Chef Story with Chef Khai

When thinking about fine dining food, Vietnamese cuisine rarely comes to mind. However, Chef Khai, the owner and head chef of Khai in San Francisco’s SoMa wants to change that. He wants to expand people’s conception of Vietnamese food beyond pho and banh mi.

Chef Khai opened his restaurant Khai in December 2016 and it’s already making waves in the foodie scene. A fine dining restaurant that features Vietnamese food is after all, a rarity in the restaurant industry. He hopes that Khai will be the first Vietnamese restaurant to receive a Michelin Star.

Fresh Seaweed Salad with onions, mint, chili dressing, chopped peanuts and shallots. Photo by Anthony Thornton.

Chef Khai’s tasting menu mimics an Omakase (chef’s choice). He carefully curates his meals to illustrate a gastronomical adventure that plays with your senses. He draws from childhood memories and hometown flavors to design his tasting menu. Foodies are constantly amazed by his dishes because they look like French fine dining, but taste authentically Vietnamese.

“Customers are always expecting what’s gonna come next. What’s the next one? The next course always comes out as a surprise to them and even more surprising than the last… It’s satisfying. It’s beautiful.” — Chef Khai
Pan Seared Rack of Lamb with lemongrass, eggplant and scallion oil. Photo by MichaelMLe.com.

The Beginning

When asked where his love for food came from, it was no surprise when he said it started at home. Growing up with 11 siblings with varying tastebuds, Khai’s mother tweaked every single dish for her children. Seeing the love and effort his mother poured into her craft, he showed his appreciation by always being the first of his siblings to pick his food up.

When he was a young adult, he started working as an engineer. However, he would love cooking for people at home as a respite from his mundane job. After much deliberation, he quit engineering and started working for a relative’s restaurant as a chef. After five years of working as a chef, he moved to France to study culinary arts in Le Cordon Bleu.

Chef Khai had to work full time as a helper in a French home to pay for his exorbitant school fees. He cooked, cleaned and even babysat the family’s kids all while going to school. He lived in a separate studio next to their home with no bathroom. After two years, all that hard work paid off. He was the first Vietnamese American to graduate top of the class.

“I would do it all again in a heartbeat. I have no regrets,” Chef Khai said recalling his time in France.

Chef Khai preparing his Seaweed Salad inspired by his mom’s cooking. Photo by Anthony Thornton.

Burning Out

After years of being in the hospitality Chef Khai started to feel burnt out. He admitted that he came to a point where he felt like he couldn’t be creative with his food any more. This, along with other curveballs life threw at him, caused Chef Khai to close his popular San Francisco restaurant, Ana Mandara, and embark on a journey to Vietnam — back to his roots. Chef Khai felt like he needed to reconnect with his heritage — the culture, the people, and most importantly, the food. It was in Vietnam where Chef Khai participated as a judge on a cooking show that he found his fire again. He fell back in love with cooking through watching the young chefs compete on the show. With his passion reignited, he headed back to San Francisco with a vision: to be the first chef to receive a Michelin Star for Vietnamese cuisine.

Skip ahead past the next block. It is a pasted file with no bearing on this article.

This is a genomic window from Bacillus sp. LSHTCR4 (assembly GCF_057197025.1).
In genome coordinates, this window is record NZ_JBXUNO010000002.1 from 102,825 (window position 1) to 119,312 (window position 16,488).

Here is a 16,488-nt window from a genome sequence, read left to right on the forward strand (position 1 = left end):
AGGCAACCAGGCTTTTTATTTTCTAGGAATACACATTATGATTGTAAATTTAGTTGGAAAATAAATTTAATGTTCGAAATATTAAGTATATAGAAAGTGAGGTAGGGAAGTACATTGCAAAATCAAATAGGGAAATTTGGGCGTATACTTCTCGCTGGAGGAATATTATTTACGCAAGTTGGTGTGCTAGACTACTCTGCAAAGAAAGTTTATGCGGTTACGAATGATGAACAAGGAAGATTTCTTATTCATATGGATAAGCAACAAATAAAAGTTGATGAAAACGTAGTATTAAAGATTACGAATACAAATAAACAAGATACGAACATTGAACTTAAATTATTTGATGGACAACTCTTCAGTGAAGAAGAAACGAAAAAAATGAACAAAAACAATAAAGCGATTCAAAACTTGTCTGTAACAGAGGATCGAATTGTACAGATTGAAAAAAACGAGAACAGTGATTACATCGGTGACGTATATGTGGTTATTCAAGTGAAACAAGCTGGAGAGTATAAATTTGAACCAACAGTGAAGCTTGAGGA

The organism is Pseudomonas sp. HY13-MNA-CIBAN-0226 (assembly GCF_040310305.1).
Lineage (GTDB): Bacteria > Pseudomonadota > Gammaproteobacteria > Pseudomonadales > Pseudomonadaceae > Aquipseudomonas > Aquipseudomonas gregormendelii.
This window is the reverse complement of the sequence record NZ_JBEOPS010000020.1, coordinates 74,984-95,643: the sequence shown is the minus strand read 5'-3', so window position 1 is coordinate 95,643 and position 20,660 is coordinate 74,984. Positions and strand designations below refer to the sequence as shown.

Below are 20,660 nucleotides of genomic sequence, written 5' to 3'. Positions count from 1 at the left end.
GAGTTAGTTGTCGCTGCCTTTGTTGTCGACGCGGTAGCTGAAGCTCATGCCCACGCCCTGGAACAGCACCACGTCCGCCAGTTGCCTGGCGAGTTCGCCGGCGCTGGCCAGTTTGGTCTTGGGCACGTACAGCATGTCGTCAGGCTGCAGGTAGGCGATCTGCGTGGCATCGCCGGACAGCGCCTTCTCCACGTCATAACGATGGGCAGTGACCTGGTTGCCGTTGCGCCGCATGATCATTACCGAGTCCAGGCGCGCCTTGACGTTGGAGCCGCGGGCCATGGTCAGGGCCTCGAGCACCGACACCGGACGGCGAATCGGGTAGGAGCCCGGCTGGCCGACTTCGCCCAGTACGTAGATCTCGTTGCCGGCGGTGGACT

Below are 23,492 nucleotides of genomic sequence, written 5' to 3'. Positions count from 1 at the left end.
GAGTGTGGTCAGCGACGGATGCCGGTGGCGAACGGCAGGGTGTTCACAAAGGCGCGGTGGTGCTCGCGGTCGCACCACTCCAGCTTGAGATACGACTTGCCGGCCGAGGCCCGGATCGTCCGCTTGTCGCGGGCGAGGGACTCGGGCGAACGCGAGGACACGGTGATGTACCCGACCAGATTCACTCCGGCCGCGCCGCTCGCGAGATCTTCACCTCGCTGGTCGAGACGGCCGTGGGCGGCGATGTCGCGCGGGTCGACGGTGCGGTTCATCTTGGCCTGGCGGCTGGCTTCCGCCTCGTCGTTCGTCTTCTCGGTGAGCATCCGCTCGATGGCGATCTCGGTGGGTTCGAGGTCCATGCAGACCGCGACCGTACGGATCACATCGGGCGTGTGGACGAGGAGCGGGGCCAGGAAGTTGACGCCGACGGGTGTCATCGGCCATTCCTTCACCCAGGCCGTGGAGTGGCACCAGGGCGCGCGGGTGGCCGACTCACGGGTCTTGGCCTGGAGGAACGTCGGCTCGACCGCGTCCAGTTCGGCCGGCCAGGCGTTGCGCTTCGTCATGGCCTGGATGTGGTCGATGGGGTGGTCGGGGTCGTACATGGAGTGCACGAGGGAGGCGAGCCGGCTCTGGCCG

Passion, Honesty and Love

“You need to be honest with your cooking. It’s just like any other form of art, if you are not honest in the process, the customers will know. The customers know better than a chef.” — Chef Khai
Chef Khai. Photo by MichaelMLe.com.

When asked what fuels his drive today, Chef Khai mentioned that being true to his philosophy keeps him creative and optimistic. Three main principles form his philosophy: passion, honesty and love. “No passion equals a meaningless life,” Chef Khai said. He also emphasized that, “You need to be honest with your cooking. It’s just like any other form of art, if you are not honest in the process, the customers will know. The customers know better than a chef.” Lastly, Chef Khai asserted, “You MUST enjoy what you are doing.”

So what’s next for this pioneering chef? We’re definitely optimistic about him receiving a Michelin Star for his Vietnamese cuisine. Definitely check out Khai if you’re looking for a different fine dining experience. The intimate setting of the restaurant stems from Chef Khai’s warm, friendly personality. He is often time seen mingling with guests always curious as to what they have to say about his food. So who knows, you could meet the man himself when you wine and dine there.

Special appetizer of the day Photo by Anthony Thornton.
Wild Matsutake Mushroom Paté with rice cracker, honey and Himalayan salt. Photo by Anthony Thornton.
Chả Cá Lã Vọng — Grilled fish marinated in turmeric served with fresh dill, herbs, crush peanuts, and rice noodles. Photo by MichaelMLe.com.
Wild Smelt Ceviche with pork belly, rice noodle, egg, green apple, herbs and peanut. Photo by Anthony Thornton.
Crab Sausage with shrimp, Matsutake mushroom and pickled julienned vegetables. Photo by Anthony Thornton.
Coconut Rolls filled with durian, coconut sauce, candied ginger and mint

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